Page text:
The next day, Rambo returns to the base once again, just in time to rescue Trautman from being tortured with a blow-torch. After rescuing several other prisoners, Rambo steals a helicopter and escapes from the base. However, the helicopter soon crashes and Rambo and Trautman are forced to continue on foot. After a confrontation in a cave, where Rambo and Trautman kill several Russian soldiers including Kourov, they are confronted by an entire army of Russian tanks, headed by Zaysen. Just as they are about to be overwhelmed by the might of the Soviet Army, the Mujahideen warriors, together with Mousa and Hamid, ride onto the battlefield in an awe-inspiring cavalry charge, overwhelming the enemy despite its overwhelming numerical and technological superiority. In the ensuing battle, in which both Trautman and John are wounded, Rambo manages to kill Zaysen by driving a tank into the helicopter in which Zaysen is flying. At the end of the battle Rambo and Trautman say goodbye to their Mujahideen friends, and leave Afghanistan to go home.
After saving Trautman in Rambo III, Rambo departs from Afghanistan, presumably parts with Col. Trautman and continues to reside in Thailand. This is where the fourth film begins.
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The film opens with newsreels of the crisis in Burma. Burma (also known as Myanmar) is under the iron fist rule of Than Shwe and takes harsher stances against the nation's pro-democracy movement. Rebels are thrown into a mine-infested marsh and then gunned down by a Burmese army unit, while the joint-smoking Burmese military officer Major Pa Tee Tint gazes grimly at the scene.
Former U.S. soldier John Rambo still lives in Thailand and now resides in a village near the Burmese border. He makes a living capturing snakes and selling them in a nearby village. He also transports roamers in his boat. A missionary, Michael Burnett (Paul Schulze), asks Rambo to take him and his associates up the Salween River to Burma on a humanitarian mission. Rambo refuses but is convinced by Sarah Miller (Julie Benz) to take them.
The boat is stopped by pirates who demand Sarah in exchange for passage. After negotiation fails, Rambo kills them all. Although his actions save the missionaries, it greatly disturbs them. Upon arrival, Michael says that they will travel by road and will not need Rambo's help for the return trip. The mission goes well until the army, led by the Major Tint, brutally attacks the village, killing most of the villagers and two missionaries, and kidnapping the rest. When the missionaries fail to come back after ten days, their pastor comes to Rambo to ask for his help in guiding hired mercenaries to the village where the missionaries were last seen.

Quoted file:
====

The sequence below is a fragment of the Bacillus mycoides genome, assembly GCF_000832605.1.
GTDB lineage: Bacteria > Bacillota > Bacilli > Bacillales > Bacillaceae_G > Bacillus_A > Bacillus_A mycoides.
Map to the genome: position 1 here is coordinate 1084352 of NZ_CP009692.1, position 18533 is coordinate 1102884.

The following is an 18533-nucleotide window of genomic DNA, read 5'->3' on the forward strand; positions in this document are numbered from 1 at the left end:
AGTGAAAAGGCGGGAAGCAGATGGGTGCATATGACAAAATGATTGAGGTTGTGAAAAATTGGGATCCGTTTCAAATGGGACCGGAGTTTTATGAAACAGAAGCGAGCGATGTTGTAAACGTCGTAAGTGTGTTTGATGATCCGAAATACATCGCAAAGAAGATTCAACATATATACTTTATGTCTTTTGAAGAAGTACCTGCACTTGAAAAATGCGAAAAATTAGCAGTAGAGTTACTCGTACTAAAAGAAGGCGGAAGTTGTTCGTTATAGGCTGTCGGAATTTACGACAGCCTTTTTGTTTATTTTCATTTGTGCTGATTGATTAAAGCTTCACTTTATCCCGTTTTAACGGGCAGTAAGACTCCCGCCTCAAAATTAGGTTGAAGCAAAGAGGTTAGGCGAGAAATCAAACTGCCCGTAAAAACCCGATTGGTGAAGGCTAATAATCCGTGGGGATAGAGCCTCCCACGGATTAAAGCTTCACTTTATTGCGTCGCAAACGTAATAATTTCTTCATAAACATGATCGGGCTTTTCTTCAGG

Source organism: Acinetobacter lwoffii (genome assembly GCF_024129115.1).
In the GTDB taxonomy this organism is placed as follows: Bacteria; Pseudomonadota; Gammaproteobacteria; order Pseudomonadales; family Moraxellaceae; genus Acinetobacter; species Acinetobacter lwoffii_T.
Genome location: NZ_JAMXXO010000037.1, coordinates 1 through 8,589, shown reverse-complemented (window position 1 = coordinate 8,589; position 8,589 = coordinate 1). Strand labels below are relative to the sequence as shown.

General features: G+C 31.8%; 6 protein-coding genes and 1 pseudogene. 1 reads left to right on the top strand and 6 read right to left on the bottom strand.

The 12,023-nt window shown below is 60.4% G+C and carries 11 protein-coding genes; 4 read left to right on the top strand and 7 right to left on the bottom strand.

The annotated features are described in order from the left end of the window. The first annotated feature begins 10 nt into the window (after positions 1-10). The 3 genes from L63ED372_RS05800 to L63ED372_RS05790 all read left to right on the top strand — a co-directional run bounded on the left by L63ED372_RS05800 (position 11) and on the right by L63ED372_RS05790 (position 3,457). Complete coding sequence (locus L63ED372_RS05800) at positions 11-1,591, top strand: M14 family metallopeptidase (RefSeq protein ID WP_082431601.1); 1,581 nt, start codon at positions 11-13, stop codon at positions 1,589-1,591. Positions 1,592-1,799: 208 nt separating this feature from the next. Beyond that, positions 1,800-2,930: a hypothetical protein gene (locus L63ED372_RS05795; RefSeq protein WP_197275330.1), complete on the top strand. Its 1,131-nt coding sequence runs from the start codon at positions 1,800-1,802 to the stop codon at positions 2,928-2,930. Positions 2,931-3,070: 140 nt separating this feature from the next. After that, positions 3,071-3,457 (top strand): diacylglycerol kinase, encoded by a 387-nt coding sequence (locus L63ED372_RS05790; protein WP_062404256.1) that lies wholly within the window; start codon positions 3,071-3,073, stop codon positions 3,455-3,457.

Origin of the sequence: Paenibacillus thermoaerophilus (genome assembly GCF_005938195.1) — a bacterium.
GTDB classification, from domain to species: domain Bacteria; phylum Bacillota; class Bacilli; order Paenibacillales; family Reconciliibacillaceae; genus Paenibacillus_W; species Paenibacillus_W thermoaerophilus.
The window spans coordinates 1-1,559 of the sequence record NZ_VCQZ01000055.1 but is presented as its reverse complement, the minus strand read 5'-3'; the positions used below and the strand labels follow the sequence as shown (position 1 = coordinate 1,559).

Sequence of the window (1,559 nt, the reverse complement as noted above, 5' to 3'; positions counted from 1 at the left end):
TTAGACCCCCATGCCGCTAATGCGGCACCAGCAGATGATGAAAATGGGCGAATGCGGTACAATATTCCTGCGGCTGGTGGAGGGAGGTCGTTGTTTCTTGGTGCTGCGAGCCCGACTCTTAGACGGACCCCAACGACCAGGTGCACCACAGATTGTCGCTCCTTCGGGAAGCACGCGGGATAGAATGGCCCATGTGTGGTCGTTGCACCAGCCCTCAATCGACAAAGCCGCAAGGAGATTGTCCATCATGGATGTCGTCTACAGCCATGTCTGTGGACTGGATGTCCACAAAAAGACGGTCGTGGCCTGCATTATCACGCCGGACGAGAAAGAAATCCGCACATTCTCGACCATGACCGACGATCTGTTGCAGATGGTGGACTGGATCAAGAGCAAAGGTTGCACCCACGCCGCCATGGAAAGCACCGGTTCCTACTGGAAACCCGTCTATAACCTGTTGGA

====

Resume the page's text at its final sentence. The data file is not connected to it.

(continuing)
Troubled by the small platoon (which includes a child), Rambo decides to accompany the soldiers. After seeing the destroyed village filled with mutilated humans and animals, Rambo encourages the platoon to move on. Hijacking a truck, they create a plan to save the hostages at the P.O.W. camp, doing so within fifteen minutes to avoid alerting the army. Rambo helps Sarah and the others to escape. The Myanmar Army (Tatmadaw) unit finds their hostages missing and organizes a massive manhunt. Everyone except for Rambo, Sarah, and "School Boy" is captured. Just as the group is to be executed, Rambo hijacks a truck-mounted .50-caliber machine gun and engages the Burmese army. A group of Karen rebels joins the fight to help Rambo and the mercenaries defeat the Burmese army. Seeing that the battle is lost Major Tint decides to flee, only to run into Rambo's machete, which Rambo then uses to disembowel the Major, killing him.
Encouraged by Sarah's words, Rambo returns to the United States. The last scene shows him walking along a rural highway, past a horse farm and a rusted mailbox with the name "R. Rambo" on it. He makes his way down the gravel driveway as the credits roll.
Lionsgate acquired the rights to the Rambo franchise, and in association with The Weinstein Company, co-produced the 2008 sequel Rambo. Lionsgate will also handle video rights to the latest film, and by virtue of its output deal with StudioCanal, a box set of all the "Rambo" films was released on May 27, 2008.
The music for the first film is harsher and more dissonant than that for the sequels, as is keeping with the tone of the film. As such, it bears more of a resemblance to Goldsmith's output of the 1960s and 1970s than it does most of his work in the 1980s. The first film's score does use electronics but is primarily orchestral while the sequel scores incorporate heavier use of electronics. The second film's score is the most popular, being that it is the most exciting. The music in the third film is an extension of the style used in the second, but with a few new themes. Both sequels feature new themes for Rambo that are based on elements found in the original "It's a Long Road" theme, which is also heard in its original form in each film as well.
Since Goldsmith died in 2004, film composer Brian Tyler (The Fast and the Furious: Tokyo Drift, War, Aliens vs. Predator: Requiem) scored the fourth film. He reassured fans at the time of Goldsmith's death that his score would be based on Goldsmith's cues for the first three First Blood/Rambo pictures.